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How Will Sandy Impact Holiday Travel? [AUDIO]

If you’re planning to head out on the roads this Thanksgiving holiday weekend, you won’t be alone.

Kevork Djansezian, Getty Images

More than one million New Jerseyans will travel at least 50 miles from home between Wednesday and Sunday. While the 43.3 million traveling nationwide is a slight increase over last Thanksgiving weekend, New Jersey’s numbers are virtually unchanged from 2011. The impact of Hurricane Sandy is the one factor that could change some of the numbers.

“The survey was conducted prior to Sandy,” said AAA Mid-Atlantic spokesperson Tracy Noble. “So, the true impact that could have on travel in New Jersey and the rest of the Northeast throughout the holiday weekend remains to be seen. Many residents may cancel their travel plans and some may change them to accommodate or assist displaced friends and family.”

There also are rental car shortages in the region. “Rental cars have become a coveted commodity by those who lost vehicles as a result of storm damage,” said Noble. “While rental car companies are gathering resources and bringing in cars from out of state to fill the gap, the added demand for cars during a holiday week is presenting a challenge. AAA recommends you contact your rental car agency to ensure your reservation. Many companies have growing waiting lists.”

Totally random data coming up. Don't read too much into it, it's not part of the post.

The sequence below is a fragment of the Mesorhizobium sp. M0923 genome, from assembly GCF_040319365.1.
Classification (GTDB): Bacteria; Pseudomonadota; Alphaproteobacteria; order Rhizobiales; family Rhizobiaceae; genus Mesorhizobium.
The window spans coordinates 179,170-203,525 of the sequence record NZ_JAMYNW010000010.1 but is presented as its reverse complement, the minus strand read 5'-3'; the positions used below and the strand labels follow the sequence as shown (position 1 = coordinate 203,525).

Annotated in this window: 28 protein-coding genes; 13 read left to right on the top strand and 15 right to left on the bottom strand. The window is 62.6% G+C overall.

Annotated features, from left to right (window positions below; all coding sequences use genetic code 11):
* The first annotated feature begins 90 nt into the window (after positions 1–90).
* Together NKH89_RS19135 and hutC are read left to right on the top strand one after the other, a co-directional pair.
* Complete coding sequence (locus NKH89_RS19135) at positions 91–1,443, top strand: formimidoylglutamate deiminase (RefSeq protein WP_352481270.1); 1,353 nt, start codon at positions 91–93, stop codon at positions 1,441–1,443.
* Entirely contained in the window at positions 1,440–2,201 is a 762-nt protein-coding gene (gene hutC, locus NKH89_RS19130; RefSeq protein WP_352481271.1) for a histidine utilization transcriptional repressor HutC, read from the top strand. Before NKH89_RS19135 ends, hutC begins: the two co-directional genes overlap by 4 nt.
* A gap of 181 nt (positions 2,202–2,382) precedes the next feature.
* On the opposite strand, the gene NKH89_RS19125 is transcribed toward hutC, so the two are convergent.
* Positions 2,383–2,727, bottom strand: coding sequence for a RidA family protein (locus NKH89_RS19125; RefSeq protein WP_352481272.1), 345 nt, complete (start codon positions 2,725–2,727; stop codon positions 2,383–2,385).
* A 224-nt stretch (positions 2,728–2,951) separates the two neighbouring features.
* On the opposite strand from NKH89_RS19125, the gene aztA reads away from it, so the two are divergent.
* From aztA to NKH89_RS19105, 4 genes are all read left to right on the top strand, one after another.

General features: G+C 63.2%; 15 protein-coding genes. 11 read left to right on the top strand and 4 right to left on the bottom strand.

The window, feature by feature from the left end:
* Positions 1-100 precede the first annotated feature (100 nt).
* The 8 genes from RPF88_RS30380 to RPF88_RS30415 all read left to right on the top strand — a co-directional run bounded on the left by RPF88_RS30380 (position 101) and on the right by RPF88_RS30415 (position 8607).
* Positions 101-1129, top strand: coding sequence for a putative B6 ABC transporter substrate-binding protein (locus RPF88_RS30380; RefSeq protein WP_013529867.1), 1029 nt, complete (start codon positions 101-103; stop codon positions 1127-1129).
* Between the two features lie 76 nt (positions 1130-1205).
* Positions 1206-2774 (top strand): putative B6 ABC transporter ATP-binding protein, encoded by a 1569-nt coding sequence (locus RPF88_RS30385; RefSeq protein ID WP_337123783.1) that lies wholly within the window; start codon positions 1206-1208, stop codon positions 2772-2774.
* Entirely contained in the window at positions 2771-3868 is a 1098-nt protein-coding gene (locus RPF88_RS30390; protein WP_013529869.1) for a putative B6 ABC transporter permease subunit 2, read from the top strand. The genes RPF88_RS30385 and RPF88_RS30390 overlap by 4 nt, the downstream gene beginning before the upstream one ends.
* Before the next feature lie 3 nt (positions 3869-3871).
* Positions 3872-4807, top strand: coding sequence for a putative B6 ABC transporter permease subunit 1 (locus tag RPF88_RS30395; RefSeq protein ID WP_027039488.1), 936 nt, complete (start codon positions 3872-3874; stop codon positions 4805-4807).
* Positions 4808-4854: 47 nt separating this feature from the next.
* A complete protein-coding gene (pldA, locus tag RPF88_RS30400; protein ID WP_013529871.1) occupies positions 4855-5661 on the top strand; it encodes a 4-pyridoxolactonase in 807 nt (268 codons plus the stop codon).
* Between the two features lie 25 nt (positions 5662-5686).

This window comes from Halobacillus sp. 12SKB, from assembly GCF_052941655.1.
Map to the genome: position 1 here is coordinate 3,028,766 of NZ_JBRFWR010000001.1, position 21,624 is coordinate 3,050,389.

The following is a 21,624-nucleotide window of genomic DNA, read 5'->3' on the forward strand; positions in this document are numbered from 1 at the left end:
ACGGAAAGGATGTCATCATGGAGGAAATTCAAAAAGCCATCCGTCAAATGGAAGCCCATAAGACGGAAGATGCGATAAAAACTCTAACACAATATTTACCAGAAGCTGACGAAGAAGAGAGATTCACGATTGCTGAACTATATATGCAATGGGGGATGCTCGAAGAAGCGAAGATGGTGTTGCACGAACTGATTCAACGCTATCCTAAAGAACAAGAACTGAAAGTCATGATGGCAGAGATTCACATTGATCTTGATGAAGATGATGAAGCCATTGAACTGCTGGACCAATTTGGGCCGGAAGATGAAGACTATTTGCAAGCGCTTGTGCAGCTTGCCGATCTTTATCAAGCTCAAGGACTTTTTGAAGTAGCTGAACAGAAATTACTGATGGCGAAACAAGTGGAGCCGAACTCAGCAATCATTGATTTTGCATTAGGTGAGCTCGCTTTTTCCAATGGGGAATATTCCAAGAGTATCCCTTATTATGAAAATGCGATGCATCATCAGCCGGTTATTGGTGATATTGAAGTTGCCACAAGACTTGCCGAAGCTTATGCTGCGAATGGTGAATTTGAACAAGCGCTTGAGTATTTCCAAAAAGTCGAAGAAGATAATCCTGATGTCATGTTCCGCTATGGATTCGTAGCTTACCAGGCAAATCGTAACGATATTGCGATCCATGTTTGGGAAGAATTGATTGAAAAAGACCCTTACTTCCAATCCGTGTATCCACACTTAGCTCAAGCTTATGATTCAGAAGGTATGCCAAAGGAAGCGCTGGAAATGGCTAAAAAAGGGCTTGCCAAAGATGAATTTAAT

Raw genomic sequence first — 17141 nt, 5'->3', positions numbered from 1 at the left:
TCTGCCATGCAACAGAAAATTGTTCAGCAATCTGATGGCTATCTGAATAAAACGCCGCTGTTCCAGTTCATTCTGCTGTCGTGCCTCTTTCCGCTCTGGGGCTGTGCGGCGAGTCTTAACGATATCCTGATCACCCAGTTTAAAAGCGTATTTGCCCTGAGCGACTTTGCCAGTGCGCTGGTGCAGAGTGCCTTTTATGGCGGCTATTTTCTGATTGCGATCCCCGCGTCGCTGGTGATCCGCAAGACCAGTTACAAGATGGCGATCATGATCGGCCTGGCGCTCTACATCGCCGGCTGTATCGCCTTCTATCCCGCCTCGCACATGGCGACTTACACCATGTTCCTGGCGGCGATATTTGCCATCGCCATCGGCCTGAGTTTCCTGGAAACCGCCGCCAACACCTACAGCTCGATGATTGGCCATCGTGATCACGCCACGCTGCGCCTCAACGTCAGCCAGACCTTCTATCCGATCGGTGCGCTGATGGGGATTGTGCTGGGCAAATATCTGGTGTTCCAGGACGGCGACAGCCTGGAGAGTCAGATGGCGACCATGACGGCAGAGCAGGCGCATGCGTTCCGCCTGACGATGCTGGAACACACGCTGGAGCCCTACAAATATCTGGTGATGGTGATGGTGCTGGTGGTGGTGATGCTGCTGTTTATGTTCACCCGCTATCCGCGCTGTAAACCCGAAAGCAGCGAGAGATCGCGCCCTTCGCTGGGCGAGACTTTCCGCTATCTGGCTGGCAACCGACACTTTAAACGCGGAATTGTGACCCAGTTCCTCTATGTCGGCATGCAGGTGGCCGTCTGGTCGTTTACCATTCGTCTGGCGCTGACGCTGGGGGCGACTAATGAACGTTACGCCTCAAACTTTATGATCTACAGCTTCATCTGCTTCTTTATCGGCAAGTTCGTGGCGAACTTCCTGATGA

Trips by automobile are the dominant mode of transportation for holiday travel in New Jersey with 89 percent planning to go by car. This is a slight decrease of .01 percent from last Thanksgiving. Fewer folks plan to travel by air as well. That number is down 2.4 percent from last year. Meanwhile, there’s been a more than 10 percent increase in the number of New Jersey residents planning to use alternate modes of transportation to get where they’re going this holiday weekend.

The national average price of gasoline will likely drop to between $3.25 and $3.40 a gallon by Thursday, which is similar to last year’s average of $3.32, which was the most expensive ever on Thanksgiving. But, the national average has declined by nearly 40 cents a gallon since early October and is expected to continue dropping through the end of the year.

“In New Jersey, for the first time in a long time, our gas prices are higher than the national average, because of the storm. Once things return to normal, we’re expecting that average to drop below the national average once again,” said Noble.

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